Virginia Institute of Marine Science
We extend the 3D unstructured-grid model previously developed for the Upper Chesapeake Bay to cover the entire Bay and its adjacent shelf, and assess its skill in simulating saltwater intrusion and the coastal plume. Recently developed techniques, including a flexible vertical grid system and a 2nd-order, monotone and implicit transport solver are critical in successfully capturing the baroclinic responses. Most importantly, good accuracy is achieved through an accurate representation of the underlying bathymetry, without any smoothing. The model in general exhibits a good skill for all hydrodynamic variables: the averaged root-mean-square errors (RMSE‟s) in the Bay are 9 cm for sub-tidal frequency elevation, 17 cm/s for 3D velocity time series, 1.5 PSU and 1.9 PSU for surface and bottom salinity respectively, 1.1 °C and 1.6 °C for surface and bottom temperature respectively. On the shelf, the average RMSE for the surface temperature is 1.4 °C. We highlight, through results from sensitivity tests, the central role played by bathymetry in this estuarine system and the detrimental effects, from a common class of bathymetry smoothers, on volumetric and tracer fluxes as well as key processes such as the channel-shoal contrast in the estuary and plume propagation in the coast.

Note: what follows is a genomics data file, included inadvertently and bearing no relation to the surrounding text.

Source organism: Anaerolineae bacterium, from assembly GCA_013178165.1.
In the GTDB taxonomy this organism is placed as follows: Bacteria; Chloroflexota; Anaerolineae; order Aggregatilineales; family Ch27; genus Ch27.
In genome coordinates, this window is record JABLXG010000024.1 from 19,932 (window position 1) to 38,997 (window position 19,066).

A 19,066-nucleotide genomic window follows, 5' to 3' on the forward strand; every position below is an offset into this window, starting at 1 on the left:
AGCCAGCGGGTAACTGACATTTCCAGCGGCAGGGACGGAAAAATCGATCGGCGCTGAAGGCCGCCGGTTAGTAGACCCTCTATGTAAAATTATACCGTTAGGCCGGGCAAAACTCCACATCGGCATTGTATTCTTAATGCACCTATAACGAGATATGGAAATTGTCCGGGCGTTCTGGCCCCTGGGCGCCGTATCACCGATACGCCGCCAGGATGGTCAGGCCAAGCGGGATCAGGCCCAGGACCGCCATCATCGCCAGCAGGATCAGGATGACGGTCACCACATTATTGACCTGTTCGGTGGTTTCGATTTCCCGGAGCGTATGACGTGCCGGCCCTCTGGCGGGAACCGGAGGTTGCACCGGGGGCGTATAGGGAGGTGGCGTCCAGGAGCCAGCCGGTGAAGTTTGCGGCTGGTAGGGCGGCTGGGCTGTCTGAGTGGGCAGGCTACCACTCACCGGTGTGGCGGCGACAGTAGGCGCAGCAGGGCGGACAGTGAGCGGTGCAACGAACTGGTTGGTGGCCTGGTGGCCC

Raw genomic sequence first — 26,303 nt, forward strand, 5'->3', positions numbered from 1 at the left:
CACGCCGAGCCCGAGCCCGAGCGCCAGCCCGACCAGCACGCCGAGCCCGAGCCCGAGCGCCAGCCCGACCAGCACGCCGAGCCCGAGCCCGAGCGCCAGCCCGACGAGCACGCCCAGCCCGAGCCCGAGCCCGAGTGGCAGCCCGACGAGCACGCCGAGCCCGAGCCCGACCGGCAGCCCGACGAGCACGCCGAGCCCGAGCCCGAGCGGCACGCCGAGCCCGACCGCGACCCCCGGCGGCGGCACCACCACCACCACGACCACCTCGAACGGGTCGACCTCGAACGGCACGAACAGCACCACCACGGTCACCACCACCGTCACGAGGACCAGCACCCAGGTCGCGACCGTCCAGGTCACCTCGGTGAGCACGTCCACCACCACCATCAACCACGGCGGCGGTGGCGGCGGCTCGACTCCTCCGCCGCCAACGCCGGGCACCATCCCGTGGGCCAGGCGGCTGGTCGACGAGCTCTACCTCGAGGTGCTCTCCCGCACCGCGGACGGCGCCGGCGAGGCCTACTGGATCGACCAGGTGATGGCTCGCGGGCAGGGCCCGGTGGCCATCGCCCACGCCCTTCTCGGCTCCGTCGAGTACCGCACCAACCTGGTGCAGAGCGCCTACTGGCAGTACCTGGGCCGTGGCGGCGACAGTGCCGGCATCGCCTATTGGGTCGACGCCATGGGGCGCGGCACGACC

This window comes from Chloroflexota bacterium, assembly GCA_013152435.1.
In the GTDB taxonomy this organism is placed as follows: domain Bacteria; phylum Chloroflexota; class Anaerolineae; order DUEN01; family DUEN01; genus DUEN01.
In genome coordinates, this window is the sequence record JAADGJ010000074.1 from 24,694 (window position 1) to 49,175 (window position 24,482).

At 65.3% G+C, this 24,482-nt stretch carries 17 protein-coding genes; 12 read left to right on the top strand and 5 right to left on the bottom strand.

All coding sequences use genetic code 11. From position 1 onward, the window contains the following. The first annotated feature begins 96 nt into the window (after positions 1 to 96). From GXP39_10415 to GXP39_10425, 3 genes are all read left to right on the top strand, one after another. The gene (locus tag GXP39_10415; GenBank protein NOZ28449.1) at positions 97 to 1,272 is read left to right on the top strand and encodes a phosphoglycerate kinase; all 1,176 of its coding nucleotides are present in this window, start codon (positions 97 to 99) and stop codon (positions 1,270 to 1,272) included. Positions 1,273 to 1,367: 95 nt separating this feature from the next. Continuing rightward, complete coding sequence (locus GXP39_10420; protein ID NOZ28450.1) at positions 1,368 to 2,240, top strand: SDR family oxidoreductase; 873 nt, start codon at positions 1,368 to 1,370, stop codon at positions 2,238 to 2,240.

Keywords: bathymetry; cross-scale; SCHISM; estuarine circulation; Chesapeake Bay, USA
Final Published Version is Available: 10.1016/j.ocemod.2018.05.002 Associated Data is Available: https://doi.org/10.21220/V5HK5S
Fei Ye , Yinglong J. Zhang , Harry V. Wang , Marjorie A.M. Friedrichs , Isaac D. Irby , Eli Alteljevich , Arnoldo Valle-Levinson , Zhengui Wang , Hai Huang , Jian Shen , Jiabi Du , A 3D unstructured-grid model for Chesapeake Bay: importance of bathymetry, Ocean Mod- elling (2018), doi: 10.1016/j.ocemod.2018.05.002
Available for download on Monday, July 01, 2019